You keep talking about the goodness of Jesus, but the invisible too closely resembles the non-existent.
Why continue pretending piety and longsuffering are effective tools to treat racial oppression and injustice? For generations, we have prayed, fasted, sung, turned the other cheek, forgiven our oppressors while they spit in our face, and waited patiently for heavenly deliverance. When will we be able to fracture this willful self-deception and recognize the god hypothesis is a failed cruel hoax that’s about as useful as a screen door on a submarine?
I know some will read this and feel some type of way and immediately jump to conclusions about what motivates me to say these things. Yes, I’m an atheist, but I’m not an atheist because I was hurt or traumatized as a kid. I’m not an atheist because I’m possessed by make-believe creatures called demons. I’m not an atheist because I hate gods—which would make me a misotheist, not an atheist. I’m not an atheist because I didn’t have enough faith or didn’t partake enough of the storybook tonic.
I once had all the faith. I come from a Pentecostal background and was once a self-described “Jesus Freak” who scrutinized three versions of the Bible front to back, pages filled with notes, highlights, and bookmarks. I’m an atheist precisely because I know what the Bible says – that’s what compelled me to study church history, and then world religions (both major and obscure), various forms of mythology and world history, ancient rituals and culture, philosophy and science, anthropology of religion, cognitive science of religion…and more.
We must face facts: Many of the existing god beliefs and associated religious traditions are recycled or repurposed ideas, derivatives of fantastical tales either assimilated or amended through conflict, acculturation, or political committee.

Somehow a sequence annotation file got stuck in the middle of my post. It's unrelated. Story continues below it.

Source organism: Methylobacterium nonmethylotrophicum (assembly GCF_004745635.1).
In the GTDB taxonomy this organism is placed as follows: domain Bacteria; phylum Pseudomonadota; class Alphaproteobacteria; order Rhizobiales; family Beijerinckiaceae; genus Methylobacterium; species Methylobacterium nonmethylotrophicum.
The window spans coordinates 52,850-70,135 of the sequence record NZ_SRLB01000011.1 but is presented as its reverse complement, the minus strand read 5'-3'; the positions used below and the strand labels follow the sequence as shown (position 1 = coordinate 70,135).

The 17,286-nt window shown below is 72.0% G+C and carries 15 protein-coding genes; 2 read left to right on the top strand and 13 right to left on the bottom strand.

Meanwhile, religious devotees are able to reimagine the grotesque into the palatable and reconcile faith in an imagined higher power that has never manifested in any explicit way to save us (or anyone) from a lethal legacy of racialized disenfranchisement. It truly takes Herculean feats of religious unreason to consider centuries of incalculable emotional, mental, and physical torment and indignities and yet fix your mouth to say “God is good!”
God beliefs are a symptom of illusory pattern perception rather than anything quantifiable in the real world. If Black America is to overcome, it must be done by our own might. Substantive change requires tangible action—get off your knees.
While I understand why Black Christianity remains so prevalent, that doesn’t mean it’s impossible for us to evolve our thinking and realize church funds, sharp Sunday threads, and altar calls have done exactly zilch to redress anti-black marginalization in this nation.
Black lives are actively devalued, erased with ease and warped validation and actual gratification. Magical thinking has never saved anyone—ever.
There’s a social activist movement underway continuing the unfinished business of the Civil Rights Movement era. Want to make a difference? What we need is grit and involvement in the struggle, not a tribe satisfied with the empty promises of scriptural white noise.
Please, for the sake and love of our own futures: Abandon your fabled white messiah. Wake up. We are our own salvation.
Related: The Term “White Jesus” Explained